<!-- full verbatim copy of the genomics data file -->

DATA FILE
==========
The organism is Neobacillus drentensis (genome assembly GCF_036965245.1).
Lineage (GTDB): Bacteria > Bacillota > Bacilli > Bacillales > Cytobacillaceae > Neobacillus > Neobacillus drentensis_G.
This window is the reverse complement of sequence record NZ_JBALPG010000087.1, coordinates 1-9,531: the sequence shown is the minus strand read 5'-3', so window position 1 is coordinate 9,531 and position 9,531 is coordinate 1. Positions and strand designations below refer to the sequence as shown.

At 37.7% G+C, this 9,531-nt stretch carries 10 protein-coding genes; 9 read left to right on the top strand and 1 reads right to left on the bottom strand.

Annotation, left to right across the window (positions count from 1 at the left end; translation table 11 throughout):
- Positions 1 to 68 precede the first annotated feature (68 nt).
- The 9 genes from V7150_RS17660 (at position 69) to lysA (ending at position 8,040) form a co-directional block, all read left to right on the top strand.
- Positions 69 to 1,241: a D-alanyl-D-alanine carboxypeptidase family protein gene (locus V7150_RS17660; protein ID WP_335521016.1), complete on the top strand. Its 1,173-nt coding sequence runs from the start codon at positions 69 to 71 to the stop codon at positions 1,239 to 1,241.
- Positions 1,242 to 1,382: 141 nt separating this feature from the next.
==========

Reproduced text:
The organism is Neobacillus drentensis (genome assembly GCF_036965245.1).
Lineage (GTDB): Bacteria > Bacillota > Bacilli > Bacillales > Cytobacillaceae > Neobacillus > Neobacillus drentensis_G.
This window is the reverse complement of sequence record NZ_JBALPG010000087.1, coordinates 1-9,531: the sequence shown is the minus strand read 5'-3', so window position 1 is coordinate 9,531 and position 9,531 is coordinate 1. Positions and strand designations below refer to the sequence as shown.

At 37.7% G+C, this 9,531-nt stretch carries 10 protein-coding genes; 9 read left to right on the top strand and 1 reads right to left on the bottom strand.

Annotation, left to right across the window (positions count from 1 at the left end; translation table 11 throughout):
- Positions 1 to 68 precede the first annotated feature (68 nt).
- The 9 genes from V7150_RS17660 (at position 69) to lysA (ending at position 8,040) form a co-directional block, all read left to right on the top strand.
- Positions 69 to 1,241: a D-alanyl-D-alanine carboxypeptidase family protein gene (locus V7150_RS17660; protein ID WP_335521016.1), complete on the top strand. Its 1,173-nt coding sequence runs from the start codon at positions 69 to 71 to the stop codon at positions 1,239 to 1,241.
- Positions 1,242 to 1,382: 141 nt separating this feature from the next.